I’m a Triathlete, and This Is How I Improve My Cardiovascular Endurance

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Imagine swimming for 2.4 miles, biking for 112 miles, then capping it all off with a full marathon run of 26.2 miles—one after the other. (I'm out of breath just thinking about it.) This is what completing an Ironman Triathlon entails. To accomplish such an athletic feat, you need to have really, really good endurance over anything else. As such, we got a triathlete to reveal his tips to improve cardio endurance, which can help you to go farther in your own training.

Anthony Chavez, a master trainer at CorePower Yoga, has completed over ten triathlons in his life. Even though not all of them were Ironmans, all triathlons test your endurance limits. "My endurance over the last couple of years have looked like really long bike rides or runs," says Chavez, who points to a 42-mile trail race along with a 600-mile bike race as two (casual) examples.

Experts In This Article
  • Anthony Chavez, Anthony Chavez is a triathlete and a master trainer with CorePower Yoga.

Typical triathlon workouts entail logging long swims, bike rides, and runs, as you would imagine—but Chavez says that he has never "conventionally trained" for endurance marathons. Instead, he looks at the mental aspect of the race. "When I did the 600-mile bike ride, I talked to a bunch of professional cyclist friends, and all of them essentially prescribed that I should be riding 1,000 miles a month to train," he says. "I vastly under-trained and did about 200 miles a month, and still completed the event. I really lean my success to mental training and yoga."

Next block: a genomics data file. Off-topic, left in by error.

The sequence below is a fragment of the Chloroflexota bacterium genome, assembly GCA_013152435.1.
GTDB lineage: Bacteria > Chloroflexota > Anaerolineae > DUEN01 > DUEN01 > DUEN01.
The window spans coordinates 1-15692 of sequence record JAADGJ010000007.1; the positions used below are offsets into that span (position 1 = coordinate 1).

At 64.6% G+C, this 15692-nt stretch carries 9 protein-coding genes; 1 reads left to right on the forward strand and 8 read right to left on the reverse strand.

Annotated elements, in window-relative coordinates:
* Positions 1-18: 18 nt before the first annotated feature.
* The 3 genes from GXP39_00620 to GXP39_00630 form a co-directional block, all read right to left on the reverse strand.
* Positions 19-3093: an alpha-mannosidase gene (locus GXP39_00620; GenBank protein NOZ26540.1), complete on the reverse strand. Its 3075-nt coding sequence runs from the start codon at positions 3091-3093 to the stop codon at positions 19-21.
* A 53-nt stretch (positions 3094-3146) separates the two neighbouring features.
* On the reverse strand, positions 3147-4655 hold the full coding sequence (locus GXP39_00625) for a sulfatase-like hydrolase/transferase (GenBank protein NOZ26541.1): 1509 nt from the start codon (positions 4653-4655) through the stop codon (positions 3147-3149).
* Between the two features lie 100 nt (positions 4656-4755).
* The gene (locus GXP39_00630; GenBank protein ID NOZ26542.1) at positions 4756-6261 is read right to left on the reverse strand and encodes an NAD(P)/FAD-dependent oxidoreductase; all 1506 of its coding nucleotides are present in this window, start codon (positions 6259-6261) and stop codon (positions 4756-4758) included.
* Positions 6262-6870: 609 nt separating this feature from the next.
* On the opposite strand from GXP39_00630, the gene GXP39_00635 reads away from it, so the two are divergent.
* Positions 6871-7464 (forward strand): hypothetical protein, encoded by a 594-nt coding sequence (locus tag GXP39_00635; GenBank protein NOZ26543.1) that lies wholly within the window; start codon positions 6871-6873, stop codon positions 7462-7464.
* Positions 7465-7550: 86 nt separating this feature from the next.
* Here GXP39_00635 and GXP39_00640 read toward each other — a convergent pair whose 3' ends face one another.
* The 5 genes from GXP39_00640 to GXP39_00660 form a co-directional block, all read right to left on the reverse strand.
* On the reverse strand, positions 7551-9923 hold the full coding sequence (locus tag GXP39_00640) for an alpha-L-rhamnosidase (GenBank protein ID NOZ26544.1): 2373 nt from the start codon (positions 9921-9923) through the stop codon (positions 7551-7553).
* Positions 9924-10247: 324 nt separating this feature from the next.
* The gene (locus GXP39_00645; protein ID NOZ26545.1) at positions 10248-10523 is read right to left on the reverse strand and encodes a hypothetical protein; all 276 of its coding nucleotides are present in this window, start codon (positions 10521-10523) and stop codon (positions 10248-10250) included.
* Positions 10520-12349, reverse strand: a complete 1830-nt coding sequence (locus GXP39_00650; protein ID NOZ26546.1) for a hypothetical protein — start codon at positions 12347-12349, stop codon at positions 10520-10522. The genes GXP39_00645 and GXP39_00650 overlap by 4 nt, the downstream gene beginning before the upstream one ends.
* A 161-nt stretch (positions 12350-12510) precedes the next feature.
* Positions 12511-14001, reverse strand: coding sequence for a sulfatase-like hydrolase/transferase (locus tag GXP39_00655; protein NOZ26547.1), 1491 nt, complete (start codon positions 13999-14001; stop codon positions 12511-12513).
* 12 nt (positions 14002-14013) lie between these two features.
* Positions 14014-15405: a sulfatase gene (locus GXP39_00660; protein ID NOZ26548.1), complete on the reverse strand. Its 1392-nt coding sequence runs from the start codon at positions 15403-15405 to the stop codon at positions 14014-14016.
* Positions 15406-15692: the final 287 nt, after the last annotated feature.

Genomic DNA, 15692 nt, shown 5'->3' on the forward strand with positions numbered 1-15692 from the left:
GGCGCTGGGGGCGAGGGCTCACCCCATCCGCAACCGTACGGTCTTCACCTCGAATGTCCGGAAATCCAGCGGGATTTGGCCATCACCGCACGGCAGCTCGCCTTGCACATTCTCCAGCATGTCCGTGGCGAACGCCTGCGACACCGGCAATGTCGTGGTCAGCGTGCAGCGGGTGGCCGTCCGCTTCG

"The real secret of my ability to do these endurance events is connecting the mind to the breath."

Chavez says that his yoga practice and his love for triathlons grew hand-in-hand, and he credits his training on the mat for his incredible endurance. "The real secret of my ability to do these endurance events is connecting the mind to the breath," he says. "In yoga, you're not thinking about anything other than the capacity of your breath. And the ability to get comfortable with that while doing weird poses is the first step of endurance training for me." He adds that he began to test himself and see how long he could hold each pose for, which kept getting longer and longer.

When you think about what's happening to your body in a mindfulness practice, the ability to physically keep going in a more grueling activity makes sense. "If you can control your breathing, you can control your heart rate, so that helps buffer the lactic acid that's building up in your muscles," explains Chavez. "You can also control the amount of oxygen you're getting, which shortens up the gap—you get more red blood cells and oxygen, which means more of an ability to keep going before you burn out."

Ultimately, for Chavez, better endurance comes down to your breath. "Breathing can calm you down," he says, pointing to one particular breathing technique that helps him to keep going in triathlon events: exhaling twice as long as you inhale. "This tones your vagal nerve, which releases serotonin and oxytocin, and physiologically makes you calm down," he says. "So if you're on a run and losing your breath, slow down your body and start to incorporate this technique. It works."

Without having a handle over your breath, and the oxygen coming into your body, you wouldn't be able to log one mile, let alone 26.2—so if you take Chavez's tip to heart, you may find that the mental stamina can boost your physical one.

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